By Joey and Carla Link
June 9, 2021
We are sure at one time or another, you have had a child who says “NO!” to you. Not the toddlers who just learned the word, but a 5 year-old who defiantly looks you in the eye and says “NO, I am not doing it!” At 10 years of age this same child glares at you and walks away, with no intention of doing what you just told him to do. You quit telling your teen what to do because you are tired of fighting with him/her.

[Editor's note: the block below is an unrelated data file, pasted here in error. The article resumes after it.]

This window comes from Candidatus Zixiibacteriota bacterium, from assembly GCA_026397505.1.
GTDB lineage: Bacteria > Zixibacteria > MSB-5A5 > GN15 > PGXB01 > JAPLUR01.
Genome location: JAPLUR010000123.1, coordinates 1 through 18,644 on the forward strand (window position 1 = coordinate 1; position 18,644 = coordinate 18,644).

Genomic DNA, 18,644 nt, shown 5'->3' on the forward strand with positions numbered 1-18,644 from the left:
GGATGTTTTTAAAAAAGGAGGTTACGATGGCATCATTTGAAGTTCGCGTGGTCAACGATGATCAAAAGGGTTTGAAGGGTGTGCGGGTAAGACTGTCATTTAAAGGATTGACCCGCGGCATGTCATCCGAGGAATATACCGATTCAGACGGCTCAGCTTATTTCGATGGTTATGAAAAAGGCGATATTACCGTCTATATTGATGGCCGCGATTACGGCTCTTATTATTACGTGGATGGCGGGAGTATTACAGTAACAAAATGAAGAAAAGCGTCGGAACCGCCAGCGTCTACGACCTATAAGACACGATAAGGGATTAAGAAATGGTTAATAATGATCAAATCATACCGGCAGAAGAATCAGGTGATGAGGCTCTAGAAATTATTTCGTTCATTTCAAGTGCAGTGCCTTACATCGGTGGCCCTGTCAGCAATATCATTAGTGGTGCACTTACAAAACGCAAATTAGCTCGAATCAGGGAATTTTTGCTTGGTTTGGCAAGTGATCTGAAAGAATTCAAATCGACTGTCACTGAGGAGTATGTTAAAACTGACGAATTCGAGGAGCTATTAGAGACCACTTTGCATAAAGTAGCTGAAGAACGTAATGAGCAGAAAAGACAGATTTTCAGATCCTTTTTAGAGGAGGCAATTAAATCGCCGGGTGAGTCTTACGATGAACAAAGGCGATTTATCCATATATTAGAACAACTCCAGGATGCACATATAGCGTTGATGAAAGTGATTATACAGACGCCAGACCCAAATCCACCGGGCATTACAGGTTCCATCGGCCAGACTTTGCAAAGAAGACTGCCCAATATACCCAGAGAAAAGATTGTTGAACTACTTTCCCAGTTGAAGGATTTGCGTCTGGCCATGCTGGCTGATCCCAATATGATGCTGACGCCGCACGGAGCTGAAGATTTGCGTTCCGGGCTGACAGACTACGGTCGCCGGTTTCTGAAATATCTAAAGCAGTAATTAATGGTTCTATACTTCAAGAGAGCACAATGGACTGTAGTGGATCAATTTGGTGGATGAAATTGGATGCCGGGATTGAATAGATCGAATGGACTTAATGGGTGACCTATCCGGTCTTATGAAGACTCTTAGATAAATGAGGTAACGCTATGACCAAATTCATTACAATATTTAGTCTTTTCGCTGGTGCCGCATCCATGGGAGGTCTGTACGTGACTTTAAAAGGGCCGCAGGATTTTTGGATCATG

Where does this attitude come from? What makes them defy adults and especially parents who love them and do so much for them? It comes from a self-centered, self-focused heart that thinks the world should revolve around what they think and want. It comes from kids who think they are more important than they really are. The apostle Paul said it this way in Galatians 6:3: “If anyone thinks he is something, when he is nothing,he deceives himself. Each one should test his own actions.”When was the last time you gave your child a selfish test?It’s easy for kids to think that everything they have (and you and their siblings have too) belongs to them. Your 5 year-old says to his 3 year-old brother, “I was playing with that!” even though your 5 year-old had put it down to play with something else. The only reason he wants it now is because someone else is enjoying it. A selfish test is when you have your kids ask for permission to use everything that belongs to anyone else. This is the best way to get your child back in the funnel of appreciation. Since every room in the house essentially belongs to you, this child (only do one child at a time) has to ask to use the bathroom (regardless of age). He/she has to ask to get a drink of water and if he can use your glasses. He has to ask to watch your TV or use your computer/tablet. He has to ask to sit on the chair you own to eat lunch. He has to ask to use the bed you have provided for him to sleep in. Even with your teenagers, do this with everything they have that you pay for the service of, including their phones and use of your car. Will your kids think this is ridiculous? Probably. But more importantly, it will get across to them in a tangible way there is very little in the house they own or have rights to. This test will not be easy for you or your child. Your child/teen has to remember to ask for permission for everything and you have to keep track of whether he/she does or not. Believe me, this will leave a far more lasting impression on your kids and teens then taking away the privilege of something they have. While we want to give our kids things that they enjoy using and let them have the freedom of the house, they must do so with proper appreciationand respect as that verse in Galatians 6 says. When kids/teens are not appreciative of the things you give them, they likely are not going to appreciate all the things and blessings God gives them to enjoy out of His love for them. “For people will be lovers of self, lovers of money, proud, arrogant, abusive, disobedient to their parents, ungrateful, unholy, heartless, slanderous, without self-control, brutal, not lovers of God, having the appearance of godliness, but denying its power. Avoid such people.”Galatians 6:2-5 Is this what you want people to see your kids as when they become adults?